Germany Suspends Nord Stream 2 Gas Pipeline

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Germany has suspended the certification process required for the start-up of Gazprom's Nord Stream 2 natural gas pipeline after Russia formally recognized the independence of two breakaway republics in Ukraine.

European gas prices jumped as much as 14% in response to the news on Tuesday, ultimately settling with a gain of some 10% at their highest levels for a week.

Certification of Nord Stream 2, so that gas can start flowing to Germany, has been on pause since November after the regulatory agency Bundesnetzagenur told Gazprom it needed to set up a German subsidiary to operate it.

A new subsidiary, Gas for Europe, was set up in January but the process remained on hold until assets and employees were transferred to it.

However, with his announcement on Tuesday, German Chancellor Olaf Scholz made clear that under the current circumstances, certification will not be granted.

That means Russian gas exports to Europe are likely to remain limited at recent levels for the foreseeable future.

"The situation today is fundamentally different and therefore, in view of the latest developments, we must reassess this situation, also with regard to Nord Stream 2," Scholz told a press conference in Berlin.

He said he has tasked the ministry of economic affairs to draw up a new assessment of Germany's security of energy supply in light of the Ukraine crisis.

Economy and Climate Minister Robert Habeck said the "geopolitical situation makes a reassessment of Nord Stream 2 imperative."

Russia Pledges to Keep Gas Flowing

In a written address delivered on his behalf at the Gas Exporting Countries Forum summit in Doha on Tuesday, Russian President Vladimir Putin said "Russia intends to continue uninterrupted supplies [of gas], including LNG, to the world market."

Russia — Europe's biggest gas supplier by far — also intends to improve infrastructure and increase investment in the gas industry, he added.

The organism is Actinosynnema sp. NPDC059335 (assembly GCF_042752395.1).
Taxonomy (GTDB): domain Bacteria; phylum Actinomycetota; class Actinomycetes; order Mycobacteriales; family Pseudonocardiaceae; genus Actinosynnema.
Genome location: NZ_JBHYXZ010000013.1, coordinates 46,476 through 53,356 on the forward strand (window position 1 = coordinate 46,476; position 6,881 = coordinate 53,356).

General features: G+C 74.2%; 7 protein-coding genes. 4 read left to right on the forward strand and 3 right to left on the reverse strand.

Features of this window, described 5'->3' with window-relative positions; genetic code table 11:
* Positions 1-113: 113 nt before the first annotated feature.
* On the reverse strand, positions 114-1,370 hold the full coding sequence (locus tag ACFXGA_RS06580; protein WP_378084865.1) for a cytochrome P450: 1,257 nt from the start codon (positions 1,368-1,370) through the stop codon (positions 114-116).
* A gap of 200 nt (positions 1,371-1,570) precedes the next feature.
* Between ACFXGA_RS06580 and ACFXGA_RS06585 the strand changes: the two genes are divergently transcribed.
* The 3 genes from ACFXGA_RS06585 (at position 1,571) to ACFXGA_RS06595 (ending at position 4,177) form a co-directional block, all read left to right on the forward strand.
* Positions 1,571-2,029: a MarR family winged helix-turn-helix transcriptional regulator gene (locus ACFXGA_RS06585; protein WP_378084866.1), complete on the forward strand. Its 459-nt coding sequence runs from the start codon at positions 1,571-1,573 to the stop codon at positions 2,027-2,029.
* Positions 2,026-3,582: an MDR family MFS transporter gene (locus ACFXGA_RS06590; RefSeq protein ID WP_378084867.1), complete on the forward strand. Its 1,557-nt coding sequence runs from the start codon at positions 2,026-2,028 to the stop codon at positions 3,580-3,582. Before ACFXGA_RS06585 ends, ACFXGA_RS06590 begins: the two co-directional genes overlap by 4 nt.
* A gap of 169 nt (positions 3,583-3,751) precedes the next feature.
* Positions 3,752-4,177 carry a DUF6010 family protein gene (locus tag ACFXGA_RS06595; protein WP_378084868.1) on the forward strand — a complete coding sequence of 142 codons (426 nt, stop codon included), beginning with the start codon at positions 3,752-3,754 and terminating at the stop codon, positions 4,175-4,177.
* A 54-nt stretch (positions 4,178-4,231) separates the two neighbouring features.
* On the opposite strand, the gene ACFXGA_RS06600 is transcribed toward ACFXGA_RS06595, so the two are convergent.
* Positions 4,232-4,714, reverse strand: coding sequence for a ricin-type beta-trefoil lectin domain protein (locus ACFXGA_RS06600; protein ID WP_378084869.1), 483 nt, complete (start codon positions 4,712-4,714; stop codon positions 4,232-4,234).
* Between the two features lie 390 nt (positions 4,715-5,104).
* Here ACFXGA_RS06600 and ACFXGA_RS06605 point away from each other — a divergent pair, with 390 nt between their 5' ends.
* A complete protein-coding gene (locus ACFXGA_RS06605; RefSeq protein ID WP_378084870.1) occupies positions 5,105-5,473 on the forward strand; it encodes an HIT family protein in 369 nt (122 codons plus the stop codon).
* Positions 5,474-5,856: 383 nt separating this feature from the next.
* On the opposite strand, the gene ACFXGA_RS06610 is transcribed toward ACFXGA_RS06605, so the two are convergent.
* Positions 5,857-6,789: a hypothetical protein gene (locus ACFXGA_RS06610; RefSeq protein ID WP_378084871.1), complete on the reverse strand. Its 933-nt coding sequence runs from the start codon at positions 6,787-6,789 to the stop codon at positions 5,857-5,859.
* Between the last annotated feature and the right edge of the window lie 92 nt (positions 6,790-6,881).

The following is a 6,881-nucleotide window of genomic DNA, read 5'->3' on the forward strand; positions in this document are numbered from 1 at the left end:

Kremlin spokesman Dmitry Peskov said Moscow accepted Germany's decision "with regret" and hoped that certification faced only a temporary delay.

European natural gas prices opened higher on Tuesday amid concerns that escalation of the Ukraine conflict could affect gas transit flows to Europe via that country. They then strengthened further on the Nord Stream 2 news.

However, the month-ahead (March) Dutch TTF gas futures contract settled below the €80 per megawatt hour level last seen on Feb. 14. That could be seen as the market recognizing that the supply situation in Europe is unchanged from a fundamental perspective.

Physical flows of Russian gas to Europe remain unaffected despite the growing geopolitical tensions, and Putin's remarks to the summit in Doha indicate that Moscow plans to at least meet its contractual supply obligations.

Avoiding a Lose-Lose Outcome

The March TTF contract traded as high as €82/MWh ($27.22 per million Btu) on Tuesday but settled lower at €79/MWh — €7 higher than Monday.

Gas prices did not spike even higher on the Nord Stream 2 news because the market had not been expecting the pipeline to start operations this year, an analyst at a European oil and gas major told Energy Intelligence.

The gas market still does not believe that Russian gas supplies to Europe will be interrupted because it would be a "lose-lose situation" for Russia and its largest gas customer, the analyst said.

He added that higher European gas prices would continue to draw LNG supplies to the region during the second quarter of 2022, although prices were not expected to be as high as in the first quarter of the year.

The status of Nord Stream 2 would mostly affect pricing for the next winter period starting in October 2022, as that was the earliest date that deliveries of gas could have started, before Scholz announced the suspension of certification on Tuesday.

The TTF Winter 2022 futures contract settled €6.50 higher at €78/MWh on Tuesday — its highest settlement since Feb. 14.

The European Commission believes Europe's energy supplies won't be affected by the suspension of Nord Stream 2's certification because the pipeline had not been operating and so does not affect the current state of the market, a commission spokesperson said.

Gas Pipelines, Gas Supply, Gas Prices, Policy and Regulation, Security Risk , Sanctions
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